Nevertheless the power of King Don Alfonso was not yet destroyed, and he would not yield up his kingdom: and he sent to his brother a second time to bid him battle, saying that whosoever conquered should then certainly remain King of Leon. The two armies met and joined battle, and they of Leon had the victory, for my Cid was not in the field. And King Don Alfonso had pity upon the Castillians because they were Christians, and gave orders not to slay them; and his brother King Don Sancho fled. Now as he was flying, my Cid came up with his green pennon; and when he saw that the king his lord had been conquered it grieved him sorely: howbeit he encouraged him saying, This is nothing, sir! to fail or to prosper is as God pleases. But do you gather together your people who are discomfited, and bid them take heart. The Leonese and Galegos are with the king your brother, secure as they think themselves in their lodging, and taking no thought of you; for it is their custom to extol themselves when their fortune is fair, and to mock at others, and in this boastfulness will they spend the night, so that we shall find them sleeping at break of day, and will fall upon them. And it came to pass as he had said. The Leonese lodged themselves in Vulpegera, taking no thought of their enemies, and setting no watch; and Ruydiez arose betimes in the morning and fell upon them, and subdued them before they could take their arms. King Don Alfonso fled to the town of Carrion, which was three leagues distant, and would have fortified himself there in the Church of St. Mary, but he was surrounded and constrained to yield.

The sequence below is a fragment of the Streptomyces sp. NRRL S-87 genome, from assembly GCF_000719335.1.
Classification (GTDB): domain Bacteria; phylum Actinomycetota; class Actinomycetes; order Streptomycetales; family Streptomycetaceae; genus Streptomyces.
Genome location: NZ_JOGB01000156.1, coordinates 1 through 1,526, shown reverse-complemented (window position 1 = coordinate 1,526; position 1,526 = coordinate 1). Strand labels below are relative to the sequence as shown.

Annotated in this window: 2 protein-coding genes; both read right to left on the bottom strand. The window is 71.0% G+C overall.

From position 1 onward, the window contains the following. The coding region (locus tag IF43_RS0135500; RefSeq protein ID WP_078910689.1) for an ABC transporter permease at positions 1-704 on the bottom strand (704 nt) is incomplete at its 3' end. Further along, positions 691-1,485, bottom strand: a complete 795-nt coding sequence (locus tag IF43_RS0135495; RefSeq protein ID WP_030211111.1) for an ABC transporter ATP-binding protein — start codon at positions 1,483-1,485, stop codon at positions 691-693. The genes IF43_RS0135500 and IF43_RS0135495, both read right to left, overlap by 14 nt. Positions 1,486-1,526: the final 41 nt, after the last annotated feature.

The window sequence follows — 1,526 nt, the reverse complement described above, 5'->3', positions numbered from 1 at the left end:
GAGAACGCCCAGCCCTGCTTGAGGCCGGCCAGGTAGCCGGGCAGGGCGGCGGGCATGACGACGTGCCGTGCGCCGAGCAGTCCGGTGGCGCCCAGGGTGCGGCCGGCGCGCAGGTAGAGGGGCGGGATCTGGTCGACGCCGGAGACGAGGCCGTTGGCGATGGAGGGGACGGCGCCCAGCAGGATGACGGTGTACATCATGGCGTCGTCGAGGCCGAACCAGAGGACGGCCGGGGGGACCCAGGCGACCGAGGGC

Now the knights of Leon gathered together in their flight, and when they could not find their king they were greatly ashamed, and they turned back and smote the Castillians; and as it befell, they encountered King Don Sancho alone and took him prisoner, for his people considered the victory as their own, and all was in confusion. And thirteen knights took him in their ward and were leading him away,—but my Cid beheld them and galloped after them: he was alone, and had no lance, having broken his in the battle. And he came up to them and said, Knights, give me my lord and I will give unto you yours. They knew him by his arms, and they made answer, Ruydiez, return in peace and seek not to contend with us, otherwise we will carry you away prisoner with him. And he waxed wroth and said, Give me but a lance and I will, single as I am, rescue my lord from all of ye: by God's help I will do it. And they held him as nothing because he was but one, and gave him a lance. But he attacked them therewith so bravely that he slew eleven of the thirteen, leaving two only alive, on whom he had mercy; and thus did he rescue the king. And the Castillians rejoiced greatly at the king's deliverance: and King Don Sancho went to Burgos, and took with him his brother prisoner.